'Columbine-obsessed' woman accused of Denver school threats found dead
An 18-year-old woman suspected of making threats to Denver-area schools has been found dead in an apparent suicide, according to police.
Sol Pais was reportedly obsessed with the 1999 Columbine high school massacre, in which two teenagers murdered 12 students and a teacher.
The alleged threat led to school closures, affecting more than 400,000 students, and a manhunt for the woman.
She flew to Denver ahead of the 20th anniversary of the Columbine shooting.
Jefferson County Sheriff Jeff Shrader told reporters on Wednesday that she died from an apparent self-inflicted gunshot wound.
The FBI earlier tweeted there was no longer a threat to the community and the suspect is deceased.
Officials said at a news conference that local schools would reopen on Thursday and events marking the anniversary of the 1999 shooting would continue on Saturday.
The Miami Beach high school student travelled to Denver from Miami on Monday night and purchased a pump-action shotgun and ammunition, the Jefferson County Sheriff's Office said.
At a second news conference later on Wednesday, FBI Denver special agent in charge Dean Phillips said that "a combination of her actions and comments" alerted authorities to Pais as a possible threat.
Mr Phillips said that Pais made comments in person and online related to her "infatuation" with Columbine. And she had purchased three one-way tickets to Denver from Miami for 15, 16 and 17 April, before taking the first flight on Monday. Mr Phillips said Pais went directly to purchase the weapon after landing.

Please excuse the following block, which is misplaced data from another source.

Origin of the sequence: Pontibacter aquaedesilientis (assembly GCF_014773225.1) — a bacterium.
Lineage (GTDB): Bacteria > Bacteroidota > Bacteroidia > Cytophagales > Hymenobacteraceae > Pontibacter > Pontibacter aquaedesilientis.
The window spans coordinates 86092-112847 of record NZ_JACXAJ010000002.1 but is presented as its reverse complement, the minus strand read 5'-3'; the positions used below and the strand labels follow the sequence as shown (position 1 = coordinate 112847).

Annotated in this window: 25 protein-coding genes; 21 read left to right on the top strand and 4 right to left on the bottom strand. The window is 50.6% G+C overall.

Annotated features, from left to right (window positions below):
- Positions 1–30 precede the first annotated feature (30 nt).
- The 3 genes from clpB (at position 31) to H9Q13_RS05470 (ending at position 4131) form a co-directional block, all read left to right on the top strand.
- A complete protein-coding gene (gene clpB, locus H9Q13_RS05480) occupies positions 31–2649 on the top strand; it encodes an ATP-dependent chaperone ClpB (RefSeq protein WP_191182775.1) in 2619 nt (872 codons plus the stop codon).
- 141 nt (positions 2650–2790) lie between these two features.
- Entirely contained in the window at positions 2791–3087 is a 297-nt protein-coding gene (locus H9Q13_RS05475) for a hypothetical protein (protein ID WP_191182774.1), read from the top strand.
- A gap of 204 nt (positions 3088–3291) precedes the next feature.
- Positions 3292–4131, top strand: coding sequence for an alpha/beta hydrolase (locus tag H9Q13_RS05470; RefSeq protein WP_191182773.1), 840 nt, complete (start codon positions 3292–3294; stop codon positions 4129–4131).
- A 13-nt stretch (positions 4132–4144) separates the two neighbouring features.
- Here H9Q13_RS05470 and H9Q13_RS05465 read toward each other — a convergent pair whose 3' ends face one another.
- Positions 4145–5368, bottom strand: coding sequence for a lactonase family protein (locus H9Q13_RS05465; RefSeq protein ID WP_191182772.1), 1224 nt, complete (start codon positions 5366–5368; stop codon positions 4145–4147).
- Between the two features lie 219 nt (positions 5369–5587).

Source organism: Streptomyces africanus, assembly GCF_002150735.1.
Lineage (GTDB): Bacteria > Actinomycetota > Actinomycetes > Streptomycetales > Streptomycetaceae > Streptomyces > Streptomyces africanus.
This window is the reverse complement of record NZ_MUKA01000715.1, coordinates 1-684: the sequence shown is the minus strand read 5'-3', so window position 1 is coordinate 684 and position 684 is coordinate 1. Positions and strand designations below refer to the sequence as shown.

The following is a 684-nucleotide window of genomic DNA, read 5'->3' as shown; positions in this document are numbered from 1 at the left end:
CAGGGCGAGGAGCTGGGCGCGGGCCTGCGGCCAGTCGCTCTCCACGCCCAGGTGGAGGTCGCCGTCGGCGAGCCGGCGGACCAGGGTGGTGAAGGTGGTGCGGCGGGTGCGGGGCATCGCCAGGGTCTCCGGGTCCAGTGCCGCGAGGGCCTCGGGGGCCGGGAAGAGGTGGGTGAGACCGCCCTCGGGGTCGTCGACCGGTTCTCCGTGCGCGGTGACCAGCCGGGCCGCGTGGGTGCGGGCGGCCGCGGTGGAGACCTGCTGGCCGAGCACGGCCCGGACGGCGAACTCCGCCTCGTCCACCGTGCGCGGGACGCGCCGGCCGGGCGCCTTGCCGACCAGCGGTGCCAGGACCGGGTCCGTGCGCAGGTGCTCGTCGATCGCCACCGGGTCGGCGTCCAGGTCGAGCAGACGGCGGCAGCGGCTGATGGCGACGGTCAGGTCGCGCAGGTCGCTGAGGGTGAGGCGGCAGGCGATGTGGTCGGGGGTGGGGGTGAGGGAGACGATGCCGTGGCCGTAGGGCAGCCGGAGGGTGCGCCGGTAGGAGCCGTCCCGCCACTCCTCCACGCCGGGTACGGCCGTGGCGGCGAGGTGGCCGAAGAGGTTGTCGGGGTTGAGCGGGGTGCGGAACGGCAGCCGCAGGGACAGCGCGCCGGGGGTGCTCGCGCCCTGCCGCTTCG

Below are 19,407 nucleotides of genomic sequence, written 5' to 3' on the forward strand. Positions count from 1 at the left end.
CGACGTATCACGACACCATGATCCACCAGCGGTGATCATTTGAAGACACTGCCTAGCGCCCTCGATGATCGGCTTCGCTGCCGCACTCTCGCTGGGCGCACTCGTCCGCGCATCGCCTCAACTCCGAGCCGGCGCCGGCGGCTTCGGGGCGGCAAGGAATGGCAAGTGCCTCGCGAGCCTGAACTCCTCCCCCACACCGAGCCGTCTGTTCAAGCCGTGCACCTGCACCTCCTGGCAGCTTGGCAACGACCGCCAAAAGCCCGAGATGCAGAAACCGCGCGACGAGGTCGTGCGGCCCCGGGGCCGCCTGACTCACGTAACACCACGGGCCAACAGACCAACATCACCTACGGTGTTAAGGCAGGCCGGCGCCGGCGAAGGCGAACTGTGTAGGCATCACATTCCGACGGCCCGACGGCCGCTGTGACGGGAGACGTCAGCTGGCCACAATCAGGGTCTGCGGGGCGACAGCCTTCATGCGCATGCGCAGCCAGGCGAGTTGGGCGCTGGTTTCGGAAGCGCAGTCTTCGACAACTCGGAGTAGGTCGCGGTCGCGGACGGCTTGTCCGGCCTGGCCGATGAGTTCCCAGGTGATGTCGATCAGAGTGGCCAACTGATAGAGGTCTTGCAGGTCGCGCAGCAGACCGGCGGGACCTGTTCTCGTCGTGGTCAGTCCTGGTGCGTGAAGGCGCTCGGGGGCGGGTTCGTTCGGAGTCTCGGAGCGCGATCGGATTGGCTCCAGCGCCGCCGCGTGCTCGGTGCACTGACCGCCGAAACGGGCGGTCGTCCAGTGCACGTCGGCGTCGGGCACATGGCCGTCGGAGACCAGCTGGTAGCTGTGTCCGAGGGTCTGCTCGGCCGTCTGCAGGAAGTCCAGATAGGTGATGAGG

Authorities are now conducting an investigation to ensure Pais had no accomplices and that there is no further threat.
"You should feel confident that your law enforcement community is protecting you and keeping you safe," Mr Phillips said.
Police had considered her armed and extremely dangerous.
Nearly 30 armed officers swarm the woods near the Echo Park Campground in the Arapaho National Forest, CBS News reports.
The Echo Lake Lodge, nearby to where she was reportedly found, does not open until late May due to weather.
Witnesses told local media that she was seen running naked and armed with a gun in the area earlier on Wednesday. She had last been spotted in the Mt Evans area dropped off by a "for-rent vehicle", Mr Phillips said.
A tragedy that cuts deep
Nada Tawfik, BBC News, Denver
Anniversaries can be difficult for survivors and the wider community, often triggering traumatic memories.
Littleton was already on high alert because they've faced threats in the past, and this was another scary reminder that the mass shooting will perhaps forever affect life in this city. One Columbine survivor told me that when she heard the news, she questioned her safety and took a different route home in a moment of panic.
Today, schools are closed, empty, and deemed unsafe. John McDonald is in charge of security for the school district that includes Columbine. He told me he was angry that as a country, Americans had done nothing but point fingers for the last 20 years, and as a result children weren't just dead, they were unsafe to attend school.
Columbine isn't even among the 10 deadliest mass shootings in this country any more. Yet, it is still a tragedy that cuts deep and becomes more painful with each reminder that nothing has changed.
The suspect's family had urged her to turn herself in as authorities launched a manhunt.
"It's like a bad dream. We don't know. We don't have any ideas," her father told CBS News in Miami.
Mr Phillips declined to answer questions related to Pais' mental health.
According to the news outlet, more than 130 schools in and around Denver had closed as officials searched for her.
At the news conference Tuesday afternoon, Mr Phillips said there had been information about a specifically targeted school.
Asked about a possible "overreach" in keeping so many students home from school Mr Phillips responded, "As a parent I would say thank you to the school system for protecting my child."